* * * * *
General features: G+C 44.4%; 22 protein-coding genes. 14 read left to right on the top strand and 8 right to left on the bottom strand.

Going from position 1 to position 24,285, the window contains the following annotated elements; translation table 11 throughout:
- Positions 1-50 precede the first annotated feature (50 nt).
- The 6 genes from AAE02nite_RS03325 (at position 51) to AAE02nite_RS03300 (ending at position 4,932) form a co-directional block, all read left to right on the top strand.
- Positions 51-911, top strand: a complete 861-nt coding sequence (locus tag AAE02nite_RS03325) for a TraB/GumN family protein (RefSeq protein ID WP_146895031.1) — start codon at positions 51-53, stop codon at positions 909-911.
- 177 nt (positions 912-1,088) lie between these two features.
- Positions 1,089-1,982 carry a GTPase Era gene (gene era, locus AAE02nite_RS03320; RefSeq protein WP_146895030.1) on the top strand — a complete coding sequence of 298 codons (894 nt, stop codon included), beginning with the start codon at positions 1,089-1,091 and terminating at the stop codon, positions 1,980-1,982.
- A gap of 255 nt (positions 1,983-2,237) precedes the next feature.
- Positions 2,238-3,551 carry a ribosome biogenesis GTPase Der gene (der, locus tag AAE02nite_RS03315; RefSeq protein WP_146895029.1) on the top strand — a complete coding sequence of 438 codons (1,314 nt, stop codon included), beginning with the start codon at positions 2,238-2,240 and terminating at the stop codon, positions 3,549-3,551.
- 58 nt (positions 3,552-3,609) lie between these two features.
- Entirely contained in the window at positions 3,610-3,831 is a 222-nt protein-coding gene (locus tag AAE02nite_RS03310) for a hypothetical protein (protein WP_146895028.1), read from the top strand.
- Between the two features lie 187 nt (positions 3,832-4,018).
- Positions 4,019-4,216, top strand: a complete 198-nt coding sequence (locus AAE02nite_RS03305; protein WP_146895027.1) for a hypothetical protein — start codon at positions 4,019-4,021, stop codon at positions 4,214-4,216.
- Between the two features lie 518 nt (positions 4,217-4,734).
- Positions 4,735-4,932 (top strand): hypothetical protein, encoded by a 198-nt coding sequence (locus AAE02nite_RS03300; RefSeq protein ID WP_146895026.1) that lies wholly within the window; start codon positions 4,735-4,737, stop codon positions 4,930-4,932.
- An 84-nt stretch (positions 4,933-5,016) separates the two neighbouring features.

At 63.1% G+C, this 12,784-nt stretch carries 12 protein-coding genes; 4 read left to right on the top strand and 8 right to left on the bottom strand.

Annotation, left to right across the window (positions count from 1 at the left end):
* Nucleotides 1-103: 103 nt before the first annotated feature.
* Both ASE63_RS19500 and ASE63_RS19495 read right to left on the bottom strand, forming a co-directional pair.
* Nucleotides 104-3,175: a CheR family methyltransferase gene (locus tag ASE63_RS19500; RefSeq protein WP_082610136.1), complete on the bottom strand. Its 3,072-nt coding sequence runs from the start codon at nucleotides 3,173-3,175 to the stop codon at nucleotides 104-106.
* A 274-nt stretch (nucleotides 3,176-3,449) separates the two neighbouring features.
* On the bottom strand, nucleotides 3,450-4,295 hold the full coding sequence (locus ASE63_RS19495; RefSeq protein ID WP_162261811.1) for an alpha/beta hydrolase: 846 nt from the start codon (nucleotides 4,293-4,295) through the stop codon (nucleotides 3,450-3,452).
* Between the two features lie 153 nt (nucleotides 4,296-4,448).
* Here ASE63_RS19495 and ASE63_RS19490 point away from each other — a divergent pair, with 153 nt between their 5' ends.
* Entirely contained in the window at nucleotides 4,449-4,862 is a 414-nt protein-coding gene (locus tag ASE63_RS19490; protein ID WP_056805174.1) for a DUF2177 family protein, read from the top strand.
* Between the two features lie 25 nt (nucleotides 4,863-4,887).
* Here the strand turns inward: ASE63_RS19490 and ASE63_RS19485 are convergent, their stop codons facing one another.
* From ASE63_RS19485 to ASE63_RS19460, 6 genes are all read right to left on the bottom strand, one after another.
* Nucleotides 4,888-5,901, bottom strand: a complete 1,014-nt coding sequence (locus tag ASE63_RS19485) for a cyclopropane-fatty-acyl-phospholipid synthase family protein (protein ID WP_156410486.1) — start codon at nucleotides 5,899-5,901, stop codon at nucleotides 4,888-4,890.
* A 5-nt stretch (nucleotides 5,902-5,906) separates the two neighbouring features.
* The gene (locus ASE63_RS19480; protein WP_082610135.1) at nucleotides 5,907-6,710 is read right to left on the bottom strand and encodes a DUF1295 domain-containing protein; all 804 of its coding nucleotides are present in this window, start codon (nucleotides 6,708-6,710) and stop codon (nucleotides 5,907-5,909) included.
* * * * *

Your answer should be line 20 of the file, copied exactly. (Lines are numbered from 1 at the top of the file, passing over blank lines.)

* Both ASE63_RS19500 and ASE63_RS19495 read right to left on the bottom strand, forming a co-directional pair.